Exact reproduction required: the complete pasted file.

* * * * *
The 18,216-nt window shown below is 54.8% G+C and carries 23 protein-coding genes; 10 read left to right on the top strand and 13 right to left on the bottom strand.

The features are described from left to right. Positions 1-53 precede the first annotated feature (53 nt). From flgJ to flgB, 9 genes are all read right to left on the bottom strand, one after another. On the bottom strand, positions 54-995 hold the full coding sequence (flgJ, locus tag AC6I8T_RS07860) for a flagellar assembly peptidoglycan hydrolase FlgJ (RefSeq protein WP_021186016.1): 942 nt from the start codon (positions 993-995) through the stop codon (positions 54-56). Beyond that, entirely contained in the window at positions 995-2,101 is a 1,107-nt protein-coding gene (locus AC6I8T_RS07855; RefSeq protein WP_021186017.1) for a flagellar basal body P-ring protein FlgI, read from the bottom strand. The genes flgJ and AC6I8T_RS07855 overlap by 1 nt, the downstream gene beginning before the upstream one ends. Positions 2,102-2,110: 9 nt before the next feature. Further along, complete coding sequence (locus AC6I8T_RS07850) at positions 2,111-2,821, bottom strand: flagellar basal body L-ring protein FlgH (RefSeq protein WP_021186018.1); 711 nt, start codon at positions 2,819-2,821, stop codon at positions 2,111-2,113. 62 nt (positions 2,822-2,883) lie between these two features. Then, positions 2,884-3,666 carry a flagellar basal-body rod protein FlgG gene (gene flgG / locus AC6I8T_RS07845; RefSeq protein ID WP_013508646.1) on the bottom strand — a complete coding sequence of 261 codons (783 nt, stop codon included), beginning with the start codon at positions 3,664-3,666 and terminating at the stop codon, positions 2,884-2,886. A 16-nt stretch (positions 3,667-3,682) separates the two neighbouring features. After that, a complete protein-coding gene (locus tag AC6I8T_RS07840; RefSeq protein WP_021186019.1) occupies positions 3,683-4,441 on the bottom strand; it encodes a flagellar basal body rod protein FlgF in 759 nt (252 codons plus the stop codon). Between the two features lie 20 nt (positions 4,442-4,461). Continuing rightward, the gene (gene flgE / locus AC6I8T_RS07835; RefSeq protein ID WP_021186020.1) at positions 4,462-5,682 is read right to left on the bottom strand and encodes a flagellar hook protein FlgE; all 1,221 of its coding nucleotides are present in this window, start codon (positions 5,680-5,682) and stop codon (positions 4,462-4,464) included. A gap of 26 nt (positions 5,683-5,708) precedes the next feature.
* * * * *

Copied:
The 18,216-nt window shown below is 54.8% G+C and carries 23 protein-coding genes; 10 read left to right on the top strand and 13 right to left on the bottom strand.

The features are described from left to right. Positions 1-53 precede the first annotated feature (53 nt). From flgJ to flgB, 9 genes are all read right to left on the bottom strand, one after another. On the bottom strand, positions 54-995 hold the full coding sequence (flgJ, locus tag AC6I8T_RS07860) for a flagellar assembly peptidoglycan hydrolase FlgJ (RefSeq protein WP_021186016.1): 942 nt from the start codon (positions 993-995) through the stop codon (positions 54-56). Beyond that, entirely contained in the window at positions 995-2,101 is a 1,107-nt protein-coding gene (locus AC6I8T_RS07855; RefSeq protein WP_021186017.1) for a flagellar basal body P-ring protein FlgI, read from the bottom strand. The genes flgJ and AC6I8T_RS07855 overlap by 1 nt, the downstream gene beginning before the upstream one ends. Positions 2,102-2,110: 9 nt before the next feature. Further along, complete coding sequence (locus AC6I8T_RS07850) at positions 2,111-2,821, bottom strand: flagellar basal body L-ring protein FlgH (RefSeq protein WP_021186018.1); 711 nt, start codon at positions 2,819-2,821, stop codon at positions 2,111-2,113. 62 nt (positions 2,822-2,883) lie between these two features. Then, positions 2,884-3,666 carry a flagellar basal-body rod protein FlgG gene (gene flgG / locus AC6I8T_RS07845; RefSeq protein ID WP_013508646.1) on the bottom strand — a complete coding sequence of 261 codons (783 nt, stop codon included), beginning with the start codon at positions 3,664-3,666 and terminating at the stop codon, positions 2,884-2,886. A 16-nt stretch (positions 3,667-3,682) separates the two neighbouring features. After that, a complete protein-coding gene (locus tag AC6I8T_RS07840; RefSeq protein WP_021186019.1) occupies positions 3,683-4,441 on the bottom strand; it encodes a flagellar basal body rod protein FlgF in 759 nt (252 codons plus the stop codon). Between the two features lie 20 nt (positions 4,442-4,461). Continuing rightward, the gene (gene flgE / locus AC6I8T_RS07835; RefSeq protein ID WP_021186020.1) at positions 4,462-5,682 is read right to left on the bottom strand and encodes a flagellar hook protein FlgE; all 1,221 of its coding nucleotides are present in this window, start codon (positions 5,680-5,682) and stop codon (positions 4,462-4,464) included. A gap of 26 nt (positions 5,683-5,708) precedes the next feature.